Whether it is due to the talent of the top 4, the lack of talent of the other players, the seedings, we are witnessing something unusual, but something that while impressive.

Here’s the list from 1987 (the year the Australian Open moved to January). The slams with the top three seed in the semis are in blue, the ones with all 4 are in red.

1987        
Australian Open 1 4 11 U
French Open 1 2 4 5
Wimbledon 2 4 7 11
US Open 1 2 3 6
1988        
Australian Open 1 2 3 4
French Open 3 9 11 U
Wimbledon 1 3 6 9
US Open 1 2 4 U
1989        
Australian Open 2 9 11 U
French Open 2 3 15 U
Wimbledon 1 2 3 5
US Open 1 2 6 14
1990        
Australian Open 1 3 8 12
French Open 3 4 7 U
Wimbledon 1 2 3 U
US Open 2 4 12 U
1991        
Australian Open 1 2 3 U
French Open 2 4 9 12
Wimbledon 1 2 6 U
US Open 2 4 5 U
1992        
Australian Open 1 2 U U
French Open 1 7 11 U
Wimbledon 5 8 12 U
US Open 1 2 3 4
1993        
Australian Open 1 2 3 14
French Open 2 10 11 12
Wimbledon 1 2 3 4
US Open 2 14 15 U
1994        
Australian Open 1 3 4 9
French Open 6 7 U U
Wimbledon 1 4 6 7
US Open 4 9 U U
1995        
Australian Open 1 2 5 U
French Open 5 6 7 9
Wimbledon 1 2 3 4
US Open 1 2 4 14
1996        
Australian Open 2 4 5 U
French Open 1 6 14 15
Wimbledon 13 17 U U
US Open 1 2 4 6
1997        
Australian Open 1 2 5 U
French Open 16 U U U
Wimbledon 1 U U U
US Open 2 13 U U
1998        
Australian Open 6 9 U U
French Open 12 14 15 U
Wimbledon 1 9 12 14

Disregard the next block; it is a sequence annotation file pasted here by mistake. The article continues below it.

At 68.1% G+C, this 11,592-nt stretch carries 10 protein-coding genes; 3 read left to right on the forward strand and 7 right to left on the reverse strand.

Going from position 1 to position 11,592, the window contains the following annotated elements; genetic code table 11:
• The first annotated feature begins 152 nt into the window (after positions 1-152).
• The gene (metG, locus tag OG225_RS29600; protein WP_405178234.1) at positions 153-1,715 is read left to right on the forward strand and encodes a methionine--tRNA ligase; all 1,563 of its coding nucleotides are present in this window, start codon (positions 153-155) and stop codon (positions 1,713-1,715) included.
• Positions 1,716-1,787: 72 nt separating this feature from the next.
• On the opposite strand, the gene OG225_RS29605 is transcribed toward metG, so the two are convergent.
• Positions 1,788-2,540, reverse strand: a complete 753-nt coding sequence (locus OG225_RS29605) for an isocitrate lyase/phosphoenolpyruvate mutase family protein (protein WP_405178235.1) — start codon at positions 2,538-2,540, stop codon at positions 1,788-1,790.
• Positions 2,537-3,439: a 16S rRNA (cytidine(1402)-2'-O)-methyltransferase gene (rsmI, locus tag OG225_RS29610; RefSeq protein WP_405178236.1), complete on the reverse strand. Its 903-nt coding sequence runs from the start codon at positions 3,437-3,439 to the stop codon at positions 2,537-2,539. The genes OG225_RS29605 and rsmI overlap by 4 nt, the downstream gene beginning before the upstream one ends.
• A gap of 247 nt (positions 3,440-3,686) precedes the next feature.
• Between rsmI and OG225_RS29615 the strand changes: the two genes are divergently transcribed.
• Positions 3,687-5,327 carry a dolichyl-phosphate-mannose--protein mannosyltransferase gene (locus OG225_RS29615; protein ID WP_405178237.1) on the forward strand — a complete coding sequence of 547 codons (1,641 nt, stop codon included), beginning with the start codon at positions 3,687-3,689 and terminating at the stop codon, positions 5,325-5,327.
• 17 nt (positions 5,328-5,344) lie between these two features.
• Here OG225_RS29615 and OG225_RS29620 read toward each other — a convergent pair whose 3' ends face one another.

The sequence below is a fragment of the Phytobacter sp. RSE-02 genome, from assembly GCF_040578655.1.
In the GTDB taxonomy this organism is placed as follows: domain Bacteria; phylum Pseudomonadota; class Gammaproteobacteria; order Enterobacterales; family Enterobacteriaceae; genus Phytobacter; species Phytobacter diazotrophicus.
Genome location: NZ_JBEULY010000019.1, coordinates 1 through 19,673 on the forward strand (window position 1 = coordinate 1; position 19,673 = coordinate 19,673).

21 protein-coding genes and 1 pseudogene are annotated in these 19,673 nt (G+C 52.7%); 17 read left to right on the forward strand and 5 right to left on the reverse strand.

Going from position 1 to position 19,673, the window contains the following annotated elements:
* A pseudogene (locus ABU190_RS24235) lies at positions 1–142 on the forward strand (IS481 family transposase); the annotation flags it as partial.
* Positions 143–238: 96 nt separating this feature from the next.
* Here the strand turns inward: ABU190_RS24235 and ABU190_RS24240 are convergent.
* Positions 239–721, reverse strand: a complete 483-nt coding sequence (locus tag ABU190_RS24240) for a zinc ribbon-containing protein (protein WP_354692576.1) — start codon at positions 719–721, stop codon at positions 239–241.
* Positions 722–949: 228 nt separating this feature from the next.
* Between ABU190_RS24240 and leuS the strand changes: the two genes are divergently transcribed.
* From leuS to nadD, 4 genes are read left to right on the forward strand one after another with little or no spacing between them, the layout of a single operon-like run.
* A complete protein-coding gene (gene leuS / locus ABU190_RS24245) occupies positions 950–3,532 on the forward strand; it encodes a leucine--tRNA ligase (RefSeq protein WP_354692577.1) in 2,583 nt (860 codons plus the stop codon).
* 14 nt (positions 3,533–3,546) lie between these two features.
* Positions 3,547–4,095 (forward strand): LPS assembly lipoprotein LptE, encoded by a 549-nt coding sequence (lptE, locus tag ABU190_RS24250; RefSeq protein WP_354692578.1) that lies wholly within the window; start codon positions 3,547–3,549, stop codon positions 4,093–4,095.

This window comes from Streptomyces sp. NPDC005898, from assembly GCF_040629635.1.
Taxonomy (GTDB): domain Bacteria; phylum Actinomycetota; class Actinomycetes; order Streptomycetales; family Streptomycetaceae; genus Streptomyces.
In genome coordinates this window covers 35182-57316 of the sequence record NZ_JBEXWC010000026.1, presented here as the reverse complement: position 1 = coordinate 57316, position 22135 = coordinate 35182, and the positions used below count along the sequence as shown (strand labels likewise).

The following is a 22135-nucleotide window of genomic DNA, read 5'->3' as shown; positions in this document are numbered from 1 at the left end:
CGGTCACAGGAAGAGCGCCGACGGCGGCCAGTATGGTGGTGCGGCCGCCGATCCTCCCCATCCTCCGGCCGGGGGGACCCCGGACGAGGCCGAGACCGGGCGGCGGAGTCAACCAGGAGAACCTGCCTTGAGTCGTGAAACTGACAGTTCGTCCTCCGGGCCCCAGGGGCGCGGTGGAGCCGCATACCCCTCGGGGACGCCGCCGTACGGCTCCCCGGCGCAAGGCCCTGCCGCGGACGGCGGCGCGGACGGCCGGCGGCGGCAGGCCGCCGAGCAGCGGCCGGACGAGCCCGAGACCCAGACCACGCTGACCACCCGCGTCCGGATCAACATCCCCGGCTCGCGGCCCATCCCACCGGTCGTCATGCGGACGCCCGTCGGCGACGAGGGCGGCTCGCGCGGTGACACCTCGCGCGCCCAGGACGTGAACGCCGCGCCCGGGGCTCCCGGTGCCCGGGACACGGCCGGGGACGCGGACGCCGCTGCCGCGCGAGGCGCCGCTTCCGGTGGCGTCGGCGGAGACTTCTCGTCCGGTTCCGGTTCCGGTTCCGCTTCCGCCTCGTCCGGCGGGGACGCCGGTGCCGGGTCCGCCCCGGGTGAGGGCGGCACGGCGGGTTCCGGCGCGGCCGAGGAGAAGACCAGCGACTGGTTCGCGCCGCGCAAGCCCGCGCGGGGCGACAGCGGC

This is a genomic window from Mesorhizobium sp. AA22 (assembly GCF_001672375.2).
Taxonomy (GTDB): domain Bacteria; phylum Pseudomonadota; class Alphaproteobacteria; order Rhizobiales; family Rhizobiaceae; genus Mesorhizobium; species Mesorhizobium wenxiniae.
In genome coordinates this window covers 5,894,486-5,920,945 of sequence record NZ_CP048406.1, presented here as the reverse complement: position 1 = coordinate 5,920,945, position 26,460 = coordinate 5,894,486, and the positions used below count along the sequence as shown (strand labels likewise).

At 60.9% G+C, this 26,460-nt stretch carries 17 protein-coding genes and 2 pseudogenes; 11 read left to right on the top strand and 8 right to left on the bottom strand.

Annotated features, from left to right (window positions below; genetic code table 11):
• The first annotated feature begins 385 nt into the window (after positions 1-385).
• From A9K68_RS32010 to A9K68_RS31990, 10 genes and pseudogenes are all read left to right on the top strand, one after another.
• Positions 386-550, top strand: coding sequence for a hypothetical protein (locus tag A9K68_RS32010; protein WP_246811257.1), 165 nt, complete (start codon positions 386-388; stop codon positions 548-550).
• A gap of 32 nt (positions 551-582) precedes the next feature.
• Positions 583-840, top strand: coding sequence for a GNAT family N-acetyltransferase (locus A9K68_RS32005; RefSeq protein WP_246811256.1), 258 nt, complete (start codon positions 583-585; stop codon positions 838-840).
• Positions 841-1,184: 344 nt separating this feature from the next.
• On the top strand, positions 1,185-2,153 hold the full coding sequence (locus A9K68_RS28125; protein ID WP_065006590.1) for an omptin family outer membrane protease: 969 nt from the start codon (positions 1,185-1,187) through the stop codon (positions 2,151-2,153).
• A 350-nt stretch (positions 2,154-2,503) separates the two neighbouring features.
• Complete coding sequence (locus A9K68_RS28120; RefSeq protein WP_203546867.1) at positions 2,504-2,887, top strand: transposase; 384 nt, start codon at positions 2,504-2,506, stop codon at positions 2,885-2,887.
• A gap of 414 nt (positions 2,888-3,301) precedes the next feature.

US Open 1 3 10 U
1999        
Australian Open 10 U U U
French Open 13 U U U
Wimbledon 1 2 4 6
US Open 2 3 7 U
2000        
Australian Open 1 2 3 12
French Open 3 5 16 U
Wimbledon 1 2 12 U
US Open 4 6 9 12
2001        
Australian Open 6 12 15 16
French Open 1 4 10 13
Wimbledon 2 3 4 U
US Open 3 4 7 10
2002        
Australian Open 7 9 16 26
French Open 2 11 18 20
Wimbledon 1 4 27 28
US Open 1 6 17 24
2003        
Australian Open 2 9 31 U
French Open 3 7 9 U
Wimbledon 4 5 13 U
US Open 1 3 4 13
2004        
Australian Open 2 3 4 U
French Open 3 8 9 U
Wimbledon 1 2 10 U
US Open 1 4 5 28
2005        
Australian Open 1 2 3 4
French Open 1 4 12 U
Wimbledon 1 2 3 12
US Open 1 3 7 U
2006        
Australian Open 1 4 21 U
French Open 1 2 3 4
Wimbledon 1 2 18 U
US Open 1 7 9 U
2007        
Australian Open 1 6 10 12
French Open 1 2 4 6
Wimbledon 1 2 4 12
US Open 1 3 4 15
2008        
Australian Open 1 2 3 U
French Open 1 2 3 U
Wimbledon 1 2 U U
US Open 1 2 3 6
2009        
Australian Open 1 2 7 14
French Open 2 5 12 23
Wimbledon 2 3 6 24
US Open 1 3 4 6
2010        
Australian Open 1 5 10 14
French Open 2 5 15 22
Wimbledon 2 3 4 12
US Open 1 2 3 12
2011        
Australian Open 2 3 5 7
French Open 1 2 3 4
Wimbledon 1 2 4 12
US Open 1 2 3 4
2012        
Australian Open 1 2 3 4
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4 Responses to The Australian Open and the Fab Four

  1. Lulu says:

    Thanks for a really interesting post. As well as being completely dominant in the majors, the Big 4 are also incredibly greedy in the 2nd-tier tournaments. They shared the 9 Masters tournaments between themselves last year, and have won 51 out of the last 63. This should bolster the lack-of-depth argument, but my personal view is that these guys are just ridiculously good and ridiculously consistent. Either way, it is an exciting time to follow men’s tennis! (Tiny correction: Nadal was unseeded at the 2005 Australian Open.)

  2. Moneypenny says:

    I don't understand your lowest 'worst seed' semi-finalist observation in relation to JW Tsonga at 2011 Wimbledon and 1987. I think it would make sense if you mean that 12 is the lowest 'worst' semi-finalist ranking over a grand slam season, or if you were talking about the lowest average ranking among the grand slam semi-finalists in a season.Is that what you meant? Could you please clarify?

  3. Greg Jericho says:

    Moneypenny – yes I meant in a calendar year.

  4. Autocrat says:

    So…what it is about being seeded 12 that makes it more likely to reach the semis than anyone else outside the top 4?

Comments are closed.